Neomycin C Sulfate, EvoPure® is the highly purified sulfate salt of Neomycin C, the stereoisomer to Neomycin B. Despite its similarity to Neomycin B, Neomycin C is thought to have ~ 35% of its biological activity. Highly pure Neomycin compounds can be used in cell culture, upstream biopharma, and cancer research.
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Custom manufacturing and testing: We are able to prepare custom Neomycin components for your unique specifications. Additionally, we offer additional testing including endotoxin content, arsenic content, cell line testing, spectral analysis, and more. For more information, please contact us.
|Mechanism of Action||Aminoglycosides target the 30S ribosomal subunit resulting in an inability to read mRNA ultimately producing a faulty or nonexistent protein.|
|Spectrum||Neomycin is a broad-spectrum antibiotic, however, it is mostly used against Gram-negative bacteria.|
Neomycin can be used for gene selection, via exploiting the resistance gene (NPT II) (Aragão, 2009).
Neomycin is commonly used in clinical in vitro microbiological antimicrobial susceptibility tests (panels, discs, and MIC strips) against Gram-positive and Gram-negative microbial isolates. Medical microbiologists use AST results to recommend antibiotic treatment options. Representative effective ranges include:
For a representative list of Neomycin MIC values, click here.Neomycin Sulfate can be used for food testing in TSN agar to select for Clostridium perfringens and inhibit growth of Enterobacteria and Clostridium bifermentans.
|Plant Biology Applications||Neomycin is commonly used in negative selections for plants which have been successfully been transformed with a plasmid conferring resistance via Agrobacterium mediated transformation.|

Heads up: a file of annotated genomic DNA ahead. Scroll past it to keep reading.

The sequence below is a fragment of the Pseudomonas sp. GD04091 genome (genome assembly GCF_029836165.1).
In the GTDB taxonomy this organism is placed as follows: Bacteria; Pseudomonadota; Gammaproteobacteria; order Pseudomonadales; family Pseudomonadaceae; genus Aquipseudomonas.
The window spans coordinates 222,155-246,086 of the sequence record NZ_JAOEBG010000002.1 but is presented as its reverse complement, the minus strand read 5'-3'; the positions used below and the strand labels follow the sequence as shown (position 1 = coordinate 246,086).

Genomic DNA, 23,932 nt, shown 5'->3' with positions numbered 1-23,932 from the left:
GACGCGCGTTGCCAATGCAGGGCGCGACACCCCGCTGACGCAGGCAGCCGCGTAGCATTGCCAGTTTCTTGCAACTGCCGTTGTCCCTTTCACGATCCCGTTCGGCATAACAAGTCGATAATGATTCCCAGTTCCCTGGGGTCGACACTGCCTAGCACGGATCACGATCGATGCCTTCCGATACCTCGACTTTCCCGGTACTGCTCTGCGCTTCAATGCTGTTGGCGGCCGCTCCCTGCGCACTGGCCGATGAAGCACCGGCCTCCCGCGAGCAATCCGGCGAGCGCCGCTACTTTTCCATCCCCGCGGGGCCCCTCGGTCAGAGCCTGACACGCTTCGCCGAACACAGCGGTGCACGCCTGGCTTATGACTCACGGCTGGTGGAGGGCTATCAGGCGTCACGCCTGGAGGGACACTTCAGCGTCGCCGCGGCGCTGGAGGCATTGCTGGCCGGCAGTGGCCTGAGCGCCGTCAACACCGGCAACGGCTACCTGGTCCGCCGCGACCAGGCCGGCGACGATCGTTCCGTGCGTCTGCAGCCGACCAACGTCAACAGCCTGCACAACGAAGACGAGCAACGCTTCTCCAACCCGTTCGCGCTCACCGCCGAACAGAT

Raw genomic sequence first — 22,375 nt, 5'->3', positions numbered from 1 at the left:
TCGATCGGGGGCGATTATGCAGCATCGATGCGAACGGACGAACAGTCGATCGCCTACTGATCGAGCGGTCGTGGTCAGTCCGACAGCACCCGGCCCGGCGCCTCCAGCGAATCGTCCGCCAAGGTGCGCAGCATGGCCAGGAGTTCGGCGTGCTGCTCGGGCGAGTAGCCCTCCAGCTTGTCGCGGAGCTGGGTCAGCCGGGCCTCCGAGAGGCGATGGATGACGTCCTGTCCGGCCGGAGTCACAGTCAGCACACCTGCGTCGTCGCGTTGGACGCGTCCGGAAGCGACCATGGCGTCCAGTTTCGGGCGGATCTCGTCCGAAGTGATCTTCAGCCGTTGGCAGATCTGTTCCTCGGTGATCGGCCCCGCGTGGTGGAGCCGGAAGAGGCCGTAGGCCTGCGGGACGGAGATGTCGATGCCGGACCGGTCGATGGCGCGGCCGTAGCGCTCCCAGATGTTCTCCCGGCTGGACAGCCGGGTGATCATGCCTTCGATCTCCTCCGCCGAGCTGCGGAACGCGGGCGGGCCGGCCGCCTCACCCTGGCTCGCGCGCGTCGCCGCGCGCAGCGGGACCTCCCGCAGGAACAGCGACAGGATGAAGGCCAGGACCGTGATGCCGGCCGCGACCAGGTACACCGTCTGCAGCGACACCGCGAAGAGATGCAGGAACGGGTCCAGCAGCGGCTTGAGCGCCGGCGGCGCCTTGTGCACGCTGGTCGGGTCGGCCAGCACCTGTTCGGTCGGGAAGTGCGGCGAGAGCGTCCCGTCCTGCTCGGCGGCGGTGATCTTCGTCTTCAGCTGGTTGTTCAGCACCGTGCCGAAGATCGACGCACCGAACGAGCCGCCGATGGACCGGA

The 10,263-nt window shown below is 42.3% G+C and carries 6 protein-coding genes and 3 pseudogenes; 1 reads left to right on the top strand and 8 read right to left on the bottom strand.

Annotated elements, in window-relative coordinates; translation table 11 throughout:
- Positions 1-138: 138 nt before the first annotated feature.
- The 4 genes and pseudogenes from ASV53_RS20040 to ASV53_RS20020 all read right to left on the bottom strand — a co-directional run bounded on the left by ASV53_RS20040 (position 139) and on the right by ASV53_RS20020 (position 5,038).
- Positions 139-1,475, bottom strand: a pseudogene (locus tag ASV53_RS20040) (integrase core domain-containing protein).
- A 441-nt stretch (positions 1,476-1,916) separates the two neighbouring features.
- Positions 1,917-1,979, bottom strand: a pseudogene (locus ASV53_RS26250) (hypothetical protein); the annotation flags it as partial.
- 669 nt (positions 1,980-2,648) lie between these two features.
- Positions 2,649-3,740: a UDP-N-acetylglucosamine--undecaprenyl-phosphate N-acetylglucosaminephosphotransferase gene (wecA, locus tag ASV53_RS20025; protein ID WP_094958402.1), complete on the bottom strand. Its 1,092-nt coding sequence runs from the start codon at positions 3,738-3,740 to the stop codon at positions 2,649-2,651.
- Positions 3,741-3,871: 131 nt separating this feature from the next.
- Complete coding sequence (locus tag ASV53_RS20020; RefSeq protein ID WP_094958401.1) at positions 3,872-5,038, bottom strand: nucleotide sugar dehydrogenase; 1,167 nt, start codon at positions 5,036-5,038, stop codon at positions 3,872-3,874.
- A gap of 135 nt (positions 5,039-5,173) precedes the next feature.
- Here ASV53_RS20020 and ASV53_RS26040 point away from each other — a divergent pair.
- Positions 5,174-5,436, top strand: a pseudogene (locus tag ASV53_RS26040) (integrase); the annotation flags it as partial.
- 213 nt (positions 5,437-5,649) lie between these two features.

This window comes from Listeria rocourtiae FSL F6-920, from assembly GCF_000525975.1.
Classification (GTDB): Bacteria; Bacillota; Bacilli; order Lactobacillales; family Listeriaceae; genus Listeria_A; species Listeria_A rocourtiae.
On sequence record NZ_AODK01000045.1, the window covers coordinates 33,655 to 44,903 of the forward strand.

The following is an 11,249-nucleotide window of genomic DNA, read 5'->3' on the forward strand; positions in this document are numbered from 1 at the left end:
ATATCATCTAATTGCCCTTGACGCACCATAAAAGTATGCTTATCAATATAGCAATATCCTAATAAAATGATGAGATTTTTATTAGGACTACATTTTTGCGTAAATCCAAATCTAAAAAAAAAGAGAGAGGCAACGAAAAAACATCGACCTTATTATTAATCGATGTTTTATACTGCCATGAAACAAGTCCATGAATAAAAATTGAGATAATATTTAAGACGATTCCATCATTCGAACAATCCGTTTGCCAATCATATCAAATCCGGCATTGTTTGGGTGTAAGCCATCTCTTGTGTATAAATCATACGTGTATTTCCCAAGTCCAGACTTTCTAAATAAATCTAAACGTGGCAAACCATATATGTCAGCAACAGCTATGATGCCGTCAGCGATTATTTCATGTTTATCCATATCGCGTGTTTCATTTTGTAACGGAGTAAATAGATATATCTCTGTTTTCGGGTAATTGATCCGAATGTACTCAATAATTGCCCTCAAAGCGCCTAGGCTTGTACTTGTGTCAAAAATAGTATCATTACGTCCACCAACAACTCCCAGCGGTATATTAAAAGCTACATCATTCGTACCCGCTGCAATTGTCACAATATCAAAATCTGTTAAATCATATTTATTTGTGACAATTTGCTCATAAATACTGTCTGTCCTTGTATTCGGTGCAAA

|Eukaryotic Cell Culture Applications||Neomycin is routinely used to select for cells containing resistance plasmids such as pcDNA3 in common cell lines including AtT-20. For additional information on your cell culture needs, please visit our cell-culture database.|
|Molecular Formula||C23H46N6O13 • xH2SO4 (lot specific)|
Aragão FJL and Brasileiro ACM (2009) Positive, negative and marker-free strategies for transgenic plant selection. Braz. J. Plant Physiol., 14(1):1-10
Dai S et al (2001) Comparative analysis of transgenic rice plants obtained by Agrobacterium-mediated transformation and particle bombardment. Mol. Breeding 7: 25–33
Davis BD (1987) Mechanism of bactericidal action of aminoglycosides. Microbiol. Rev. 51(3):341-50 PMID 3312985
Robertson JH (1971) Antimicrobial activity of Neomycin C against Staphylococcus epidermidis. Appl. Microbiol. 22(6): 1164-1165 PMID 5137586
Tsuji K and Robertson JH (1969) Comparative study of responses to Neomycins B and C by microbiological and gas-liquid chromatographic assay methods. App. Microbiol. 18(3):396-398 PMID 4907002
Wright JM and Collier B (1977) The effects of neomycin upon transmitter release and action. J. Pharmacol. and Exper. Ther. 200(3):576-587 PMID 4907002
Yuan L and Wei H (2006) Rapid analysis of native Neomycin components on a portable capillary electrophoresis system with potential gradient detection. Analytic. Bioanalyt. Chem. 385(8):1575-1579 PMID 16896633
|MIC||Bacillus subtilis| 0.25 － ?| 1014| Enterobacter cloacae| >16 － ?| 1014| Erwinia carotovora| 4 － ?| 1014| Escherichia coli| 1 － ?| 1014| Proteus vulgaris| 0.25 － ?| 1014| Pseudomonas aeruginosa| >16 － ?| 1014| Pseudomonas solanacearum| 2 － ?| 1014| Staphylococcus aureus| 0.25 － ?| 1014| Xanthomonas axonopodis| >16 － ?| 1014| Xanthomonas oryzae| >16 － ?| 1014||